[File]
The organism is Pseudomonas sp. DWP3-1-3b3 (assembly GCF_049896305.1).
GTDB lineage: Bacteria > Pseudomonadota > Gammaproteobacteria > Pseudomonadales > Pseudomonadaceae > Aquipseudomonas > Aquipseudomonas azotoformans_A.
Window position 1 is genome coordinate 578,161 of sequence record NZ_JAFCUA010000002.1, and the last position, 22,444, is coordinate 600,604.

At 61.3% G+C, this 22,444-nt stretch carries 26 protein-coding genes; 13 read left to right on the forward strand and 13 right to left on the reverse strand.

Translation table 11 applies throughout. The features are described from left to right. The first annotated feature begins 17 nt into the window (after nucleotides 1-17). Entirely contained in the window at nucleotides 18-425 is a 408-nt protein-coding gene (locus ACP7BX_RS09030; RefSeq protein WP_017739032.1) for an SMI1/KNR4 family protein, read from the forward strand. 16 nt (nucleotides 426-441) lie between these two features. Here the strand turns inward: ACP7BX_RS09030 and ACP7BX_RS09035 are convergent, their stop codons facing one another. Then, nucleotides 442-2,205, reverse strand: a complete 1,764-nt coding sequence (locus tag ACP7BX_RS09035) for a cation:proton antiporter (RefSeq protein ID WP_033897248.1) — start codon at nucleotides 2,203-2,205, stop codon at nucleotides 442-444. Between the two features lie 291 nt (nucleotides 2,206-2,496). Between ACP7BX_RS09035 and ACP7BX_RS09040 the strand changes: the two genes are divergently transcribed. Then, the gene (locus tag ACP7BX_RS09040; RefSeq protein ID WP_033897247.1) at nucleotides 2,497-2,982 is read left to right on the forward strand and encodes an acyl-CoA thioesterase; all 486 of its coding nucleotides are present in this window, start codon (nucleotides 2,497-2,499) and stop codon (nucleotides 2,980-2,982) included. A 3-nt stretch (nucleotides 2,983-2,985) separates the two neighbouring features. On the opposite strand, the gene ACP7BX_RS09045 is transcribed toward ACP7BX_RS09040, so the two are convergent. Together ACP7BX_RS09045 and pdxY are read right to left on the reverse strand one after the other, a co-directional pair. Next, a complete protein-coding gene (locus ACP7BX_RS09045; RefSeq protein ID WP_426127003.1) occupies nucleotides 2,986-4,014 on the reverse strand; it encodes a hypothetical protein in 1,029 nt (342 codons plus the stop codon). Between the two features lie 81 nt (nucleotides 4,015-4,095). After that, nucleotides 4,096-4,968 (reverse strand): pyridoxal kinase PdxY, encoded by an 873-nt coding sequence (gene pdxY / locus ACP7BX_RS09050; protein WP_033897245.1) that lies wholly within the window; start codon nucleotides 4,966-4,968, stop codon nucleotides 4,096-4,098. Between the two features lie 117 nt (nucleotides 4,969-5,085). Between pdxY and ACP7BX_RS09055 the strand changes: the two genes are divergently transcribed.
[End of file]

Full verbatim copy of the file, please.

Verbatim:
The organism is Pseudomonas sp. DWP3-1-3b3 (assembly GCF_049896305.1).
GTDB lineage: Bacteria > Pseudomonadota > Gammaproteobacteria > Pseudomonadales > Pseudomonadaceae > Aquipseudomonas > Aquipseudomonas azotoformans_A.
Window position 1 is genome coordinate 578,161 of sequence record NZ_JAFCUA010000002.1, and the last position, 22,444, is coordinate 600,604.

At 61.3% G+C, this 22,444-nt stretch carries 26 protein-coding genes; 13 read left to right on the forward strand and 13 right to left on the reverse strand.

Translation table 11 applies throughout. The features are described from left to right. The first annotated feature begins 17 nt into the window (after nucleotides 1-17). Entirely contained in the window at nucleotides 18-425 is a 408-nt protein-coding gene (locus ACP7BX_RS09030; RefSeq protein WP_017739032.1) for an SMI1/KNR4 family protein, read from the forward strand. 16 nt (nucleotides 426-441) lie between these two features. Here the strand turns inward: ACP7BX_RS09030 and ACP7BX_RS09035 are convergent, their stop codons facing one another. Then, nucleotides 442-2,205, reverse strand: a complete 1,764-nt coding sequence (locus tag ACP7BX_RS09035) for a cation:proton antiporter (RefSeq protein ID WP_033897248.1) — start codon at nucleotides 2,203-2,205, stop codon at nucleotides 442-444. Between the two features lie 291 nt (nucleotides 2,206-2,496). Between ACP7BX_RS09035 and ACP7BX_RS09040 the strand changes: the two genes are divergently transcribed. Then, the gene (locus tag ACP7BX_RS09040; RefSeq protein ID WP_033897247.1) at nucleotides 2,497-2,982 is read left to right on the forward strand and encodes an acyl-CoA thioesterase; all 486 of its coding nucleotides are present in this window, start codon (nucleotides 2,497-2,499) and stop codon (nucleotides 2,980-2,982) included. A 3-nt stretch (nucleotides 2,983-2,985) separates the two neighbouring features. On the opposite strand, the gene ACP7BX_RS09045 is transcribed toward ACP7BX_RS09040, so the two are convergent. Together ACP7BX_RS09045 and pdxY are read right to left on the reverse strand one after the other, a co-directional pair. Next, a complete protein-coding gene (locus ACP7BX_RS09045; RefSeq protein ID WP_426127003.1) occupies nucleotides 2,986-4,014 on the reverse strand; it encodes a hypothetical protein in 1,029 nt (342 codons plus the stop codon). Between the two features lie 81 nt (nucleotides 4,015-4,095). After that, nucleotides 4,096-4,968 (reverse strand): pyridoxal kinase PdxY, encoded by an 873-nt coding sequence (gene pdxY / locus ACP7BX_RS09050; protein WP_033897245.1) that lies wholly within the window; start codon nucleotides 4,966-4,968, stop codon nucleotides 4,096-4,098. Between the two features lie 117 nt (nucleotides 4,969-5,085). Between pdxY and ACP7BX_RS09055 the strand changes: the two genes are divergently transcribed.